Vietnamese Peer Review of “The Scent of Green Papaya”-James Cote
The scent of green papaya is a great story of the life of a serving girl in central Vietnam. Her masters are textile creators and have clearly done well for themselves as they have a very nice home in central Saigon. Many aspects of life are incorporated in this film especially family values and loyalty. Since the story takes place over the course of the main characters life, a girl named Mui, it takes some time and characters undergo changes throughout. The start of the film includes the introduction of Mui’s masters and her day to day chores such as preparing meals and cleaning of all sorts of things. While she goes about her tasks she is either completely ignored as is more often the case or tormented by the youngest son of the family who enjoys playing tricks and making her life miserable by forcing her to re-do work she already has done by spilling buckets dropping things on the ground and more. As the story progresses and Mui becomes more of a “member” of the family these incidents stop and the story focuses more on dialogue and interaction between Mui and the family she serves. Music is a constant throughout the movie, often strings of the Mandolin can be heard and the father of the family is found to be playing it at the beginning of the film. The mandolin adds an element of calm and serenity to the otherwise not so lavish life style of Mui as the film progresses the mandolin is truly the only thing that remains constant, besides the green papayas growing in the central garden of the house. While all this is going on there is one almost haunting and foreboding aspect of the movie is the threat of the war with America, air sirens and other large aircraft can be heard throughout the film constantly reminding the viewer of the war. Time passes, the father of the household eventually dies, the mother takes to prayer, and the two eldest sons leave the household, which causes Mui to switch families when she is older. She eventually catches the eye of a friend of her old household and he takes her as his own, ending his engagement with another woman. He teaches her how to be a lady and how to act in society and everyone lives happily ever after. Overall the story is one of family and family values, of who belongs and what belonging to a family means.
The film is highly culture based and focuses on the lifestyles of the people in Vietnam. The imagery used focuses on the people and the scenery around them but mostly on expression which is very difficult to capture in Asian films. Many of the scenes involve small interactions between one or two people and the one thing extremely noticeable about the Vietnamese people is that they do not speak much. This is very good acting and shows the actors true understanding of their people. The imagery at use in this movie is fantastic and a true representation of Saigon and Vietnam as a whole. The city is not very pretty but the homes are beautiful and try to show off the nature of the country. The dialogue is accurate in both terms of language and mannerisms, the Vietnamese do not speak often but when they do it is normally for good reasons either instruction or meaningful conversation however they do not talk when they do not need to. This is a common aspect of Asian films and the Vietnamese display it perfectly especially early in the film where Mui is practically a mute not talking to any of the family except the elder servant and the mother of the family. While the film did fall short on the lighting and vividness of the scenes being captured this may be due to lack of current technology which certainly explains why it is so hard to actually see the characters in dark scenes. They use these scenes to their advantage however holding a decent amount of conversations in the night time. Many of the most important scenes are at night enforcing the lifestyle of work during the day and have discussions over tea at night. All the cultural aspects of the film were accurate and overall the only thing that may have needed improvement was the lighting during these dark scenes. I enjoy being able to actually see a character in the dark not watching conversations between silhouettes.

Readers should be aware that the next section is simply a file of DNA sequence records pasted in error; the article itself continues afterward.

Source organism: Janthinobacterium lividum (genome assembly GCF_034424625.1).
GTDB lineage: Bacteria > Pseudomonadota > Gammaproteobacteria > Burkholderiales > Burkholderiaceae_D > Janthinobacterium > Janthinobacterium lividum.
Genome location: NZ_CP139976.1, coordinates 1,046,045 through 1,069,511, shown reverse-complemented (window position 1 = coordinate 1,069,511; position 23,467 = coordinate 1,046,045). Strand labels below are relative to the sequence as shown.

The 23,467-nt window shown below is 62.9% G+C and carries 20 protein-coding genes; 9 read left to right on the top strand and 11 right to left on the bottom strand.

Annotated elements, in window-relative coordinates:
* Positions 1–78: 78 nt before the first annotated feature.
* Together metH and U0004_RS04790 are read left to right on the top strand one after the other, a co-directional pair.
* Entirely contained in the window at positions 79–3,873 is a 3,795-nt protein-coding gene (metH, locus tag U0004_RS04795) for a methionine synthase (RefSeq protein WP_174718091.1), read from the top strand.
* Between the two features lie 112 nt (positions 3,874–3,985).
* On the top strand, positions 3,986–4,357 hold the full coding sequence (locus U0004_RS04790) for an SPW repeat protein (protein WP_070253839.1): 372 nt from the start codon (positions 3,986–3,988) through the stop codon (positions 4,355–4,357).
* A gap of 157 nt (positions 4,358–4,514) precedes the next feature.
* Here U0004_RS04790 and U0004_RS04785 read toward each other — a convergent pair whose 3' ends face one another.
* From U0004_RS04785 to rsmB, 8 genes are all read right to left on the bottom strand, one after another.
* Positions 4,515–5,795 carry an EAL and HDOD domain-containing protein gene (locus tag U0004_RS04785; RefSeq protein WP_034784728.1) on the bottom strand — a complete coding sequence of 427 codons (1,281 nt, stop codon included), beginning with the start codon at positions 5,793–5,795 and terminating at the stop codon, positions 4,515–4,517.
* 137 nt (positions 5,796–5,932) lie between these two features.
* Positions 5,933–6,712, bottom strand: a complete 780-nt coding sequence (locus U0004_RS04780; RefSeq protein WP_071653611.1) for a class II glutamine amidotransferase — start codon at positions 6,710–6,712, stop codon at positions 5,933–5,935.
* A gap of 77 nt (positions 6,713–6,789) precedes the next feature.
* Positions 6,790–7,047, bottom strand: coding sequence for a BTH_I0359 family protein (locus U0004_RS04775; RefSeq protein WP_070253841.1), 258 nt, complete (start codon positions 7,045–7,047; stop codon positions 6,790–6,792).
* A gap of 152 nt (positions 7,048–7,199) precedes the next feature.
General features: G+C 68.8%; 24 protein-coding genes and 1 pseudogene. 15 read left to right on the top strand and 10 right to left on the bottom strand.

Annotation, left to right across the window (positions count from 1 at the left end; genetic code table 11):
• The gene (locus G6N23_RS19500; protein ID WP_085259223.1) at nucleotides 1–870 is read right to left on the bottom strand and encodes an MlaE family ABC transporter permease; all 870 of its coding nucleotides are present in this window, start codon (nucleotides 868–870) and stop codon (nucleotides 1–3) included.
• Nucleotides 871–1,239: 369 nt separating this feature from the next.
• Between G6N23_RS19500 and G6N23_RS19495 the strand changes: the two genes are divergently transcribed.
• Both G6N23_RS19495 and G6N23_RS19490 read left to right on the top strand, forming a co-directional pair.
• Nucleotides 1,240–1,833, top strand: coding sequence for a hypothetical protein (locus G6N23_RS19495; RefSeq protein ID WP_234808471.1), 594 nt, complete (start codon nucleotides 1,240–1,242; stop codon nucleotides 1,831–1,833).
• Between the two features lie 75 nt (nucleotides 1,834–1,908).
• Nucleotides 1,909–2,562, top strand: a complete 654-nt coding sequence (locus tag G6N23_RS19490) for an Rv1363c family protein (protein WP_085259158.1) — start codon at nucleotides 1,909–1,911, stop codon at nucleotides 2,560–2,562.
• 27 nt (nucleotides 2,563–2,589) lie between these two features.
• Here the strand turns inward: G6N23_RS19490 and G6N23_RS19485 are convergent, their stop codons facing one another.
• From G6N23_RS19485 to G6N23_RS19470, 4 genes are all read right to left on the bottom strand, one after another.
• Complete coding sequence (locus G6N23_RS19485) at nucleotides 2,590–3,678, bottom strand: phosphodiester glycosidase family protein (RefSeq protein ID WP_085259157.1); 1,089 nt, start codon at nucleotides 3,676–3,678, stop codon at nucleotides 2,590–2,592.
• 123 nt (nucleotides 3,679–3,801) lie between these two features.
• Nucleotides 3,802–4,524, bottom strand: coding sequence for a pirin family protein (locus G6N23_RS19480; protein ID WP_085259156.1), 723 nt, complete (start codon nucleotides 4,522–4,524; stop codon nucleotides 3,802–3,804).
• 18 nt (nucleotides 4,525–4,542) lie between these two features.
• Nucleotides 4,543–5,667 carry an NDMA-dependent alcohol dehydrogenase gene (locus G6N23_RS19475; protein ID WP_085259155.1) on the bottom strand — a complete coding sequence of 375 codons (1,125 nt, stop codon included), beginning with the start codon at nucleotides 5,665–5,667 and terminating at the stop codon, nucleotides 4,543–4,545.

I chose the image for this based off of the best elements in Vietnamese media trends. After watching the film the decision for using the young version of Mui was necessary as it does take up a majority of the film and I felt was by far a better image than any of the adult scenes as they are a great deal darker than the earlier scenes. As I have examined local preferences many of the more popular websites have landscape imagery incorporated in their site. This led to the use of a scene where the lead character is depicted in the internal garden of the home she serves in. The green papayas growing there are one of the first things she interacts with in her new home. Mui appears happy in this image, this is not always the case during the film however her face which shows a surprising lack of emotion sometimes does shift when expressing gratitude or content. Images of People are not altogether normal in Vietnamese mass media however images accompanying text are. This led to the decent, some would say excessive amount of text I incorporated into my design. However I knew if I was to use text I would have to make sure focus is not drawn away from the characters face. In order to do this I took the title and put into the upper left corner, this being a popular area for logos and titles to appear is an ideal choice for this especially considering what else I had to think about. The Vietnamese are a text heavy people, so instead of just using the title of the movie I also incorporated the two actresses to play Mui along the right side. To add even more text to the image I decided to add the director into the lower left corner to show respect and fill the poster even more. The coloring was the most difficult part of the poster; I needed to use text which would pop to the Vietnamese and according to my research that would be either red or yellow. Neither of these colors are ideal for text, I attempted to use red however a vibrant red made the text impossible to read and the dark red wouldn’t work with the shadows from the foliage in the background also making them illegible. Yellow was the logical choice at that point, however it was not nearly as clear as I wish it was. In order to make it more legible I darkened it to a slightly orange-ish color and left it at that, other colors would not have been as effective and I do feel that the placement of the title and that of the director are more important than the actresses’ whose last name may not be as legible as hoped. The picture does the film justice I think and honestly with its eye catching yellow title and the photo is that of the characters face and not on a vague reference such as the green papayas used in the film should be great at grabbing attention and inspiring interest.